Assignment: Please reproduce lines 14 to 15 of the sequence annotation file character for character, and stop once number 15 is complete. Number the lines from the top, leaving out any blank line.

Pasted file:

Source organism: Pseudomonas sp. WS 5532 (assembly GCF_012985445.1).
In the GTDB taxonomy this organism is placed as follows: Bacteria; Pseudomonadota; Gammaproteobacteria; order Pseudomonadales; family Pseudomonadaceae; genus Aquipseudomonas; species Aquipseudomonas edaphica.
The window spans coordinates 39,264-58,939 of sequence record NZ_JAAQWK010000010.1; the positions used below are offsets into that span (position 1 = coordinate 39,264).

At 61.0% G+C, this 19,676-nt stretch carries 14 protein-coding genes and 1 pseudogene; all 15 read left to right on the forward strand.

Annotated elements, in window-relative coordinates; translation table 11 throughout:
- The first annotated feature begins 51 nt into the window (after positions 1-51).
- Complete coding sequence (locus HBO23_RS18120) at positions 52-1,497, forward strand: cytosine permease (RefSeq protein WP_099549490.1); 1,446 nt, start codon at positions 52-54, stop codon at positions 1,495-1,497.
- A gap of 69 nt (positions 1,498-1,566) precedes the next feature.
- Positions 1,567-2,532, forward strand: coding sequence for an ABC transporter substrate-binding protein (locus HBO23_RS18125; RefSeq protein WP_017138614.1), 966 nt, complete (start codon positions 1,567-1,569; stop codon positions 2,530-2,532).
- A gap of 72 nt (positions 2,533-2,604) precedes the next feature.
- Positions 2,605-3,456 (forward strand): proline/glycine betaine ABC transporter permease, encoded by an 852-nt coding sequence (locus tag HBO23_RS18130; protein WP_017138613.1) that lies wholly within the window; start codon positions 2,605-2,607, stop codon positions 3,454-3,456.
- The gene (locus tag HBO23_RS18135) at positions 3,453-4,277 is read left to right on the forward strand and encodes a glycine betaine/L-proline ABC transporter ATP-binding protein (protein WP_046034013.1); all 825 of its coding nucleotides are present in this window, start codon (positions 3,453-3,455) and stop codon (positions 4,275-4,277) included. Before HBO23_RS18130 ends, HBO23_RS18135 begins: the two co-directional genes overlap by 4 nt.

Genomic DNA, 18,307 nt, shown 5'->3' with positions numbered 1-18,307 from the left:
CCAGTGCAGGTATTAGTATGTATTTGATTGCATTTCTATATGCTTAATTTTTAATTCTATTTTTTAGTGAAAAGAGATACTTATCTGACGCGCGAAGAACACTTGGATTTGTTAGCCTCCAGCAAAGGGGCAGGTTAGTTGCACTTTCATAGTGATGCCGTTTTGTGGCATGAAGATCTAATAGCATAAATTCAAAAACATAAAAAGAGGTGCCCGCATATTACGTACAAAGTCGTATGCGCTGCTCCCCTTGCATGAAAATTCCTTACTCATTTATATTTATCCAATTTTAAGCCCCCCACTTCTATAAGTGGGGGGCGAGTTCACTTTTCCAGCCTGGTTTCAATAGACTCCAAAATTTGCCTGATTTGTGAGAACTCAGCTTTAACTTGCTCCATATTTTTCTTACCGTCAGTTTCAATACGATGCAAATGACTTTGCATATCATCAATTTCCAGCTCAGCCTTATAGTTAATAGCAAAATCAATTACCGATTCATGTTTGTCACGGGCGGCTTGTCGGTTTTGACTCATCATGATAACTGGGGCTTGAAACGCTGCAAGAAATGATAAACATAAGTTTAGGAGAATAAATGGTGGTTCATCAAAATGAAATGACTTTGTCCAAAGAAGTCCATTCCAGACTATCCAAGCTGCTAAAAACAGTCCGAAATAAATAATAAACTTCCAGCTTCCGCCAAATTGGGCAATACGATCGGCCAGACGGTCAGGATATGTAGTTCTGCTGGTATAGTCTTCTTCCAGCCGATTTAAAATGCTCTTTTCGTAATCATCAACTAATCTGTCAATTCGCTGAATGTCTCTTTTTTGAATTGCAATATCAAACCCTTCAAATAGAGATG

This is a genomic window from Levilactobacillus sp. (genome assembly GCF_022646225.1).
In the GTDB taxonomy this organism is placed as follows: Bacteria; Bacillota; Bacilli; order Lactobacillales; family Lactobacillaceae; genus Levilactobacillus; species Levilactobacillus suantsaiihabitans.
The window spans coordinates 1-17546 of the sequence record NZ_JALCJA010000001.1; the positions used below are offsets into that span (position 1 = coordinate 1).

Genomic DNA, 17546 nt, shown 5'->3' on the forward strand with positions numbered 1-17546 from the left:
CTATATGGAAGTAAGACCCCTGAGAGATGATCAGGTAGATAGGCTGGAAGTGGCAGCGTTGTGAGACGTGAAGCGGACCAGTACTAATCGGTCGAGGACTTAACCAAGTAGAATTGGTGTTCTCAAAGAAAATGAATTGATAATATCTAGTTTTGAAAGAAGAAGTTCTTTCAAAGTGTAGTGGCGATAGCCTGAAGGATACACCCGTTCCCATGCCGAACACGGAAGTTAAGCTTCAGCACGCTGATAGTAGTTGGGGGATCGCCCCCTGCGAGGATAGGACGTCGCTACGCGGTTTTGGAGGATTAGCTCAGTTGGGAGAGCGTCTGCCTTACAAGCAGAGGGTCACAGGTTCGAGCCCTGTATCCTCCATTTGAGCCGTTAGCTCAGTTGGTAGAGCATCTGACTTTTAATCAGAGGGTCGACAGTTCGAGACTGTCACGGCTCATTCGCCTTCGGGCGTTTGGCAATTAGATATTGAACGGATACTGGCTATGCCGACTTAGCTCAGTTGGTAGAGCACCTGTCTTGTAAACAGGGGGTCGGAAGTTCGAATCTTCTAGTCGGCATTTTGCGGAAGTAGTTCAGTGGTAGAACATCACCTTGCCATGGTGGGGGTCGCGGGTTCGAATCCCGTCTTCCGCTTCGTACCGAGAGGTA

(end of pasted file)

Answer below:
CCAGTGCAGGTATTAGTATGTATTTGATTGCATTTCTATATGCTTAATTTTTAATTCTATTTTTTAGTGAAAAGAGATACTTATCTGACGCGCGAAGAACACTTGGATTTGTTAGCCTCCAGCAAAGGGGCAGGTTAGTTGCACTTTCATAGTGATGCCGTTTTGTGGCATGAAGATCTAATAGCATAAATTCAAAAACATAAAAAGAGGTGCCCGCATATTACGTACAAAGTCGTATGCGCTGCTCCCCTTGCATGAAAATTCCTTACTCATTTATATTTATCCAATTTTAAGCCCCCCACTTCTATAAGTGGGGGGCGAGTTCACTTTTCCAGCCTGGTTTCAATAGACTCCAAAATTTGCCTGATTTGTGAGAACTCAGCTTTAACTTGCTCCATATTTTTCTTACCGTCAGTTTCAATACGATGCAAATGACTTTGCATATCATCAATTTCCAGCTCAGCCTTATAGTTAATAGCAAAATCAATTACCGATTCATGTTTGTCACGGGCGGCTTGTCGGTTTTGACTCATCATGATAACTGGGGCTTGAAACGCTGCAAGAAATGATAAACATAAGTTTAGGAGAATAAATGGTGGTTCATCAAAATGAAATGACTTTGTCCAAAGAAGTCCATTCCAGACTATCCAAGCTGCTAAAAACAGTCCGAAATAAATAATAAACTTCCAGCTTCCGCCAAATTGGGCAATACGATCGGCCAGACGGTCAGGATATGTAGTTCTGCTGGTATAGTCTTCTTCCAGCCGATTTAAAATGCTCTTTTCGTAATCATCAACTAATCTGTCAATTCGCTGAATGTCTCTTTTTTGAATTGCAATATCAAACCCTTCAAATAGAGATG

This is a genomic window from Levilactobacillus sp. (genome assembly GCF_022646225.1).